From LM’s 2012 Annual Report and 2013 Proxy Statement. A few fun facts to keep in mind.

- 2012 was another banner year for LM with a record sales of $47.2
billion.
– Former LM CEO Robert Stevens actually did see a dip in his pay last
year, bringing in a meager $16.5 million in total compensation. Rest easy
though as LM’s Proxy Statement indicates he’s in for a golden parachute of
$36.6 million. He’ll also continue to earn a healthy salary in his new role
as Executive Chairman of LM’s Board of Directors.
– In 2012, LM increased its dividend by 15%, representing the 10th
consecutive annual double-digit percentage increase in dividends
– LM ended 2012 with a total backlog of $82.3 billion (another record,
up from $80.7 b in 2011), $35.0 or 43% of this is expected to be converted
to sales in 2013. The majority of this backlog is already funded ($54.8 b).
The backlog only includes firm orders and does not include existing
unexercised options or potential indefinite delivery, indefinite quantity
orders.
– As in 2011, LM earned 82% of its sales directly from the US government
(61% from DoD), 17% from international sales (roughly half of which were
Foreign Military Sales contracted with the US government and half were
Direct Commercial Sales) and 1% from everything else. Bonus points to
anyone who can figure out how much of that 17% in international sales is
derived from foreign military assistance funding (ie money the US gives
other countries to buy weapons from us).


Marylanders – Let’s Stop a Corporate Welfare Handout to the World’s Biggest War Profiteer!

March 11, 2013

Lockheed Martin lobbyists and their friends are working to squeeze millions of dollars from Montgomery County tax payers. They have written a bill, specifically for Lockheed Martin, that would require the County to redefine a hotel in order to exempt the guests at Lockheed Martin’s hotel on its Bethesda campus from paying the county’s 7% hotel tax. This law would affect no other facility in the state.  In addition, the bill requires the county to reimburse $1.4 million to the company for legally required taxes it has already paid.

The Montgomery County Council has refused to consider awarding Lockheed Martin such special favors twice.

This week the state legislature is making an end run around the Montgomery County Council decision with its bill in the General Assembly.

Call your Senators and Delegates Now! 

Ask senators to oppose Senate Bill 631 and delegates to oppose its companion bill in the House, HB 815.   http://mgaleg.maryland.gov/2013RS/fnotes/bil_0001/sb0631.pdf

For more background, read this story in Maryland’s premiere state political blog.

Lockheed Martin is making mega profits, so why won’t they pay their fair share of taxes like everyone else?

Call your Senators and Delegates Now!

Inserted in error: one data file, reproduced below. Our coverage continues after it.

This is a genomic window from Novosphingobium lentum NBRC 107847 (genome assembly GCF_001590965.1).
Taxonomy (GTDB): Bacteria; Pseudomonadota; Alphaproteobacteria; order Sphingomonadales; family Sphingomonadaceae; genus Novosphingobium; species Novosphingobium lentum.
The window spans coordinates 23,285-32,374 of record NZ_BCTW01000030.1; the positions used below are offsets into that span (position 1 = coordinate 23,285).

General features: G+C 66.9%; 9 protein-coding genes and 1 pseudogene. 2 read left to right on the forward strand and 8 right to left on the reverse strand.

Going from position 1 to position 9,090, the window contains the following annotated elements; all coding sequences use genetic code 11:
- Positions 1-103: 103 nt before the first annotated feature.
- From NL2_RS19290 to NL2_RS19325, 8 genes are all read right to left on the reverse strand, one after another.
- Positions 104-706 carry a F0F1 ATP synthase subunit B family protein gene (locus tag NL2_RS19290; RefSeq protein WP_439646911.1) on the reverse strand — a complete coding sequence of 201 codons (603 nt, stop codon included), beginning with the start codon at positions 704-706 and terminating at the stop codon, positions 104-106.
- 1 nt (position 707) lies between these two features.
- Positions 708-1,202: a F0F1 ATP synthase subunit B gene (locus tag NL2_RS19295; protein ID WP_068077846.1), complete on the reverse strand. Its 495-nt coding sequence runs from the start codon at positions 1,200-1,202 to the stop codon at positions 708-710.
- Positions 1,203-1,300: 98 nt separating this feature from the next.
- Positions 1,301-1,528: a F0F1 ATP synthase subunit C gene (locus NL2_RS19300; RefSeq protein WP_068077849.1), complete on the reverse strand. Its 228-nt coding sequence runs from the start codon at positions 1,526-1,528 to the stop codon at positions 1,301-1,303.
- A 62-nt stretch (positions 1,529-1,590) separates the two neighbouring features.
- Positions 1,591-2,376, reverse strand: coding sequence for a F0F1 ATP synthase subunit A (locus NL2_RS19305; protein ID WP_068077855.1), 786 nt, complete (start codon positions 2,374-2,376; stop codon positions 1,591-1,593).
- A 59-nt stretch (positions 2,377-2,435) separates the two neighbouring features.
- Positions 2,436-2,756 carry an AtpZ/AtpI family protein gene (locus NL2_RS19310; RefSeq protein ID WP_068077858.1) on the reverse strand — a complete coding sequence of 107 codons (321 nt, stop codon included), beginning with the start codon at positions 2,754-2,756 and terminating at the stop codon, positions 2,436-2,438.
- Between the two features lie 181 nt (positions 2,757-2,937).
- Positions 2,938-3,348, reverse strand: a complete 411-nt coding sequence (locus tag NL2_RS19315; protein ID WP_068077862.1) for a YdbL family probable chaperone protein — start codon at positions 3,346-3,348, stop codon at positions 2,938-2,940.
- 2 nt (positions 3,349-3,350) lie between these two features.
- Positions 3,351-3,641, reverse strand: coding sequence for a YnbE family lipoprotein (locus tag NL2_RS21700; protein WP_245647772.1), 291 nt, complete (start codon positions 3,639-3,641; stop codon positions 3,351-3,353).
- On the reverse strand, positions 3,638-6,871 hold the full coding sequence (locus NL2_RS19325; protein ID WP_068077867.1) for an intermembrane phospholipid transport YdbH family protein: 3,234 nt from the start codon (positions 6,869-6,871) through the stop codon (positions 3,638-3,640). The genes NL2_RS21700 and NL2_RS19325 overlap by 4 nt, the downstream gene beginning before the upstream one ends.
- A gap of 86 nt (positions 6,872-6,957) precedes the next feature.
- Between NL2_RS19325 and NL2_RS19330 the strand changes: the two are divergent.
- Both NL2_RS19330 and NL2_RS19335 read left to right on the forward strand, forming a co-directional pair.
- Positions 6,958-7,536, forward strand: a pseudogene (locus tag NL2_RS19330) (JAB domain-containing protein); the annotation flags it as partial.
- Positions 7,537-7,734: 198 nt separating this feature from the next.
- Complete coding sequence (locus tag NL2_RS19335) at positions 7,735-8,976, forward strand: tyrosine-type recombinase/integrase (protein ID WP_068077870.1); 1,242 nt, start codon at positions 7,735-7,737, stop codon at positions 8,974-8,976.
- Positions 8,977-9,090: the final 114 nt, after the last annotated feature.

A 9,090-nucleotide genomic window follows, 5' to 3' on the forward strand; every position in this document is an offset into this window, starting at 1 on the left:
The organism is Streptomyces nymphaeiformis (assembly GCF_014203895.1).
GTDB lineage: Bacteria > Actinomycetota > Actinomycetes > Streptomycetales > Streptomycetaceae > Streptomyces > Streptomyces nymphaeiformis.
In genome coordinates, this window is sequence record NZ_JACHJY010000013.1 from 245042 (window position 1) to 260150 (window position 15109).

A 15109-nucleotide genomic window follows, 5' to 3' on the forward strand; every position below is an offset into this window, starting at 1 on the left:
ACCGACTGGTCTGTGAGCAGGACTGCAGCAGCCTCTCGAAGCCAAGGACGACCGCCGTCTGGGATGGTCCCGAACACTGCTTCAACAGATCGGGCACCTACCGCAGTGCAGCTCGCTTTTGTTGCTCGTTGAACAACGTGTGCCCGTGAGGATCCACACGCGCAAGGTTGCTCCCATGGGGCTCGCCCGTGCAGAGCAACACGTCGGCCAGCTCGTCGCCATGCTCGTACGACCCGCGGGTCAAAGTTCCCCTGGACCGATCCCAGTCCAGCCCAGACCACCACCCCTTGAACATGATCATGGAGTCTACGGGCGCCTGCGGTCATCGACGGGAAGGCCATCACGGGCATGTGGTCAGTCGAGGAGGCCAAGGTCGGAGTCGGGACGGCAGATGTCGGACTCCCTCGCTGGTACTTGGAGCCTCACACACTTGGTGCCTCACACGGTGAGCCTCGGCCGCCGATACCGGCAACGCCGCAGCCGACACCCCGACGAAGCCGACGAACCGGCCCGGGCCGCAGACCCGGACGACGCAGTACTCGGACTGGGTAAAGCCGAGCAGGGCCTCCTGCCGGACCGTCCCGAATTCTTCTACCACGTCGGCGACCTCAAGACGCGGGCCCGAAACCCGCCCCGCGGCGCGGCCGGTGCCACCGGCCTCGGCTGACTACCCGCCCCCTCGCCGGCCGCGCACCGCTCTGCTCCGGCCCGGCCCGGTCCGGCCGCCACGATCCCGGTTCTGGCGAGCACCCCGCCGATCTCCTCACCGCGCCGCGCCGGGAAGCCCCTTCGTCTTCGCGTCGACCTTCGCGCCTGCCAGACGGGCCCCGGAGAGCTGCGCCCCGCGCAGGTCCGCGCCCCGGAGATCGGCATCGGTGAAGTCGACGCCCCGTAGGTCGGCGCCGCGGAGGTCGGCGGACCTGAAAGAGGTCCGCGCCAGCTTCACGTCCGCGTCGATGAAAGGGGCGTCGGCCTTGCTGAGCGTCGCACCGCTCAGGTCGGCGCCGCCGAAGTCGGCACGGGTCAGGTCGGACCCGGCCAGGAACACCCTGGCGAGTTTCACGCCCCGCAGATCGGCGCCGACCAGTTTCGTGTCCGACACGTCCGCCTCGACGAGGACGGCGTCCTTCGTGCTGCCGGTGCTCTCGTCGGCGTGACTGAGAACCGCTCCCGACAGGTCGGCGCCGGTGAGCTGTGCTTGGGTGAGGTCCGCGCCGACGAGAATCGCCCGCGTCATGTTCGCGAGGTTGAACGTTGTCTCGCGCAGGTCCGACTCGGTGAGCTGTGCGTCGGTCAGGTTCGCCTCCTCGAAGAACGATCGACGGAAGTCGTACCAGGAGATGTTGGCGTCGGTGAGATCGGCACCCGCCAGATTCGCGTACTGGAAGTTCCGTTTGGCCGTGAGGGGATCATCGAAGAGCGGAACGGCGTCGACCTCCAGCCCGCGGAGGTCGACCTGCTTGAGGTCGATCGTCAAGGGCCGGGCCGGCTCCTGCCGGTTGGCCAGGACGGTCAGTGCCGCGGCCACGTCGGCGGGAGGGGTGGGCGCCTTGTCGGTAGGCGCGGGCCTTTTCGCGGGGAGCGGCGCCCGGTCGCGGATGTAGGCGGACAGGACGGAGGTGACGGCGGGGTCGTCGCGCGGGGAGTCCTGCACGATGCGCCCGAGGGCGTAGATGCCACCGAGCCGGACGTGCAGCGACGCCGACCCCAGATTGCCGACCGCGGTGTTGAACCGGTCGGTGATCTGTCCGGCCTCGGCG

Singling out one company for preferential treatment, at the expense of the rest of county businesses and individuals, who pay their taxes, is not right.

When WIC supplements for babies and pregnant women are being cut, when children are being deprived of Head Start, when unemployment benefits are being reduced–why in such a time should one of the wealthiest companies in the state receive this kind of special tax favoritism?  

We’ve won this battle twice before, at the County Council level. We can win again, if you will help us. Please call now!

Humbly for Peace,

 

Kevin Martin
Executive Director
Peace Action


Excellent Op-ed in the Milwaukee Sentinel-Journal by Mike Helbick of Peace Action Wisconsin

November 2, 2012

http://www.jsonline.com/news/opinion/shift-us-spending-priorities-save-state-jobs-8p7ehg2-176860871.html

By Mike Helbick
Nov. 1, 2012
On Oct. 25, Oshkosh Corp. announced that 450 employees will find themselves without jobs in January. While the national debate rages over economic recovery and job production, hundreds of Wisconsin families are left in uncertainty, with unemployment and hardship waiting to greet them in the new year.

Oshkosh Corp. has been a stable employer for longer than most of us can remember. What began as the Wisconsin Auto Duplex Co. in 1917, today Oshkosh Corp. sells and services products in more than 130 countries. Oshkosh Corp. has worked its way to its current position as the seventh-largest military contractor in the nation, while providing good-paying union jobs to Wisconsin families.

The wars in Iraq and Afghanistan and the need for all-terrain, mine-resistant vehicles prompted Oshkosh Corp. to aggressively ramp up its production between 2008 and 2011. However, as the wars wind down and the urgent need for these vehicles disappears, so disappears stable employment for 450 workers.

This reality must force us to re-evaluate the foundation of our industry in Wisconsin and across the nation. Wars are profitable, but the long-term impact is disaster because layoffs are inevitable when wars end. Thus, the building of industry on top of the unreliable and ever-changing realities of conflict and war is not a permanent plan for permanent employment.

This much is clear: We must diversify our economy. To do this, we must re-evaluate our federal spending priorities.

Military spending at the federal level is a very low job creator in comparison to similar spending in other areas. For every $1 billion of federal money spent on the military, 11,200 jobs are created. Spending that same amount in education creates 26,700 jobs, or in health care creates 17,200 jobs, or in clean energy creates 16,800 jobs (according to University of Massachusetts Political Economy Research Institute).

Although the Fox Cities continue to benefit greatly by the presence of Oshkosh Corp. and the federal money paid to that company, nationally speaking, military spending is a very poor job creator.

Our federal spending must now set as a high priority the conversion of military production by companies such as Oshkosh Corp. to production of products that enjoy a more stable market. The United States has done this before, and on a much larger scale.

After World War II, for example, the successful transition from a wartime to civilian economy took place due to extensive planning and protections at the local, state and national levels. The success of such diversification throughout our nation’s history has depended largely on this federal planning and assistance.